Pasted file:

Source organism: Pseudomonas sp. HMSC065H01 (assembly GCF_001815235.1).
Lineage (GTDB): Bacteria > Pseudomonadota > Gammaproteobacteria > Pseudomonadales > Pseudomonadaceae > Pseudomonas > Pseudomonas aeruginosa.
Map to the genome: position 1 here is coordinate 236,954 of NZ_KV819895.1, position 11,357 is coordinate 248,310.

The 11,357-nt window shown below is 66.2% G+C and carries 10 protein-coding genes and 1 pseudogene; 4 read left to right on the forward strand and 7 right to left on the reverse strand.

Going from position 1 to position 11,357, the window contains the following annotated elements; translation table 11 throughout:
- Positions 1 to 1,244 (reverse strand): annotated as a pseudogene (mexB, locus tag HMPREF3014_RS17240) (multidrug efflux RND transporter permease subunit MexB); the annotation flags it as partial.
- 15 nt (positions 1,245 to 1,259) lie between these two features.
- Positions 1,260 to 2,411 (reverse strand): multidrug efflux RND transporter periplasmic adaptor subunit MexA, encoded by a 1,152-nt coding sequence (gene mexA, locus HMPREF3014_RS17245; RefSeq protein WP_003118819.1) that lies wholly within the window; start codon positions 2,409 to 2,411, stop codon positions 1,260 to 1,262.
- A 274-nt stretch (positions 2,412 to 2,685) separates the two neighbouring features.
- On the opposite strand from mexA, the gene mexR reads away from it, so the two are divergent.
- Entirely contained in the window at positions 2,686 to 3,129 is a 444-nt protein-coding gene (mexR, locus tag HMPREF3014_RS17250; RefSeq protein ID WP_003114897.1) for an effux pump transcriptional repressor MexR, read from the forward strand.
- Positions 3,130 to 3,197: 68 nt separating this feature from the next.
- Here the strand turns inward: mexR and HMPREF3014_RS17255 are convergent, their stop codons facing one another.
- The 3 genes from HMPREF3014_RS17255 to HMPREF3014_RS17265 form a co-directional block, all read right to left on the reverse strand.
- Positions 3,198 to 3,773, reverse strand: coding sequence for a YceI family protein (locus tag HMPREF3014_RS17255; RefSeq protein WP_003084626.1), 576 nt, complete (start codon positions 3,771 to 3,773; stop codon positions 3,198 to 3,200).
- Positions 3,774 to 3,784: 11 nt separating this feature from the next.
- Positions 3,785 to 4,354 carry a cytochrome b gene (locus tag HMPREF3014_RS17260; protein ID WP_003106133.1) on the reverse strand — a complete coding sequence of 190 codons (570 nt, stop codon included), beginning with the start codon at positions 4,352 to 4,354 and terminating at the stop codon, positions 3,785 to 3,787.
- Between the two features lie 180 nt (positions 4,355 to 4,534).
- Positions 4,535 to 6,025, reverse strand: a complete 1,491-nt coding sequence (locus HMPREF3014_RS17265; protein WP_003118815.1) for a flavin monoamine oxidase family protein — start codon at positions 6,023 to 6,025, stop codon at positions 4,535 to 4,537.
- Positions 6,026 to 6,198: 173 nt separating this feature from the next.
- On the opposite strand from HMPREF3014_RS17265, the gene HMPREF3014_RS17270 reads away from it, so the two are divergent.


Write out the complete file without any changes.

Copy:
Source organism: Pseudomonas sp. HMSC065H01 (assembly GCF_001815235.1).
Lineage (GTDB): Bacteria > Pseudomonadota > Gammaproteobacteria > Pseudomonadales > Pseudomonadaceae > Pseudomonas > Pseudomonas aeruginosa.
Map to the genome: position 1 here is coordinate 236,954 of NZ_KV819895.1, position 11,357 is coordinate 248,310.

The 11,357-nt window shown below is 66.2% G+C and carries 10 protein-coding genes and 1 pseudogene; 4 read left to right on the forward strand and 7 right to left on the reverse strand.

Going from position 1 to position 11,357, the window contains the following annotated elements; translation table 11 throughout:
- Positions 1 to 1,244 (reverse strand): annotated as a pseudogene (mexB, locus tag HMPREF3014_RS17240) (multidrug efflux RND transporter permease subunit MexB); the annotation flags it as partial.
- 15 nt (positions 1,245 to 1,259) lie between these two features.
- Positions 1,260 to 2,411 (reverse strand): multidrug efflux RND transporter periplasmic adaptor subunit MexA, encoded by a 1,152-nt coding sequence (gene mexA, locus HMPREF3014_RS17245; RefSeq protein WP_003118819.1) that lies wholly within the window; start codon positions 2,409 to 2,411, stop codon positions 1,260 to 1,262.
- A 274-nt stretch (positions 2,412 to 2,685) separates the two neighbouring features.
- On the opposite strand from mexA, the gene mexR reads away from it, so the two are divergent.
- Entirely contained in the window at positions 2,686 to 3,129 is a 444-nt protein-coding gene (mexR, locus tag HMPREF3014_RS17250; RefSeq protein ID WP_003114897.1) for an effux pump transcriptional repressor MexR, read from the forward strand.
- Positions 3,130 to 3,197: 68 nt separating this feature from the next.
- Here the strand turns inward: mexR and HMPREF3014_RS17255 are convergent, their stop codons facing one another.
- The 3 genes from HMPREF3014_RS17255 to HMPREF3014_RS17265 form a co-directional block, all read right to left on the reverse strand.
- Positions 3,198 to 3,773, reverse strand: coding sequence for a YceI family protein (locus tag HMPREF3014_RS17255; RefSeq protein WP_003084626.1), 576 nt, complete (start codon positions 3,771 to 3,773; stop codon positions 3,198 to 3,200).
- Positions 3,774 to 3,784: 11 nt separating this feature from the next.
- Positions 3,785 to 4,354 carry a cytochrome b gene (locus tag HMPREF3014_RS17260; protein ID WP_003106133.1) on the reverse strand — a complete coding sequence of 190 codons (570 nt, stop codon included), beginning with the start codon at positions 4,352 to 4,354 and terminating at the stop codon, positions 3,785 to 3,787.
- Between the two features lie 180 nt (positions 4,355 to 4,534).
- Positions 4,535 to 6,025, reverse strand: a complete 1,491-nt coding sequence (locus HMPREF3014_RS17265; protein WP_003118815.1) for a flavin monoamine oxidase family protein — start codon at positions 6,023 to 6,025, stop codon at positions 4,535 to 4,537.
- Positions 6,026 to 6,198: 173 nt separating this feature from the next.
- On the opposite strand from HMPREF3014_RS17265, the gene HMPREF3014_RS17270 reads away from it, so the two are divergent.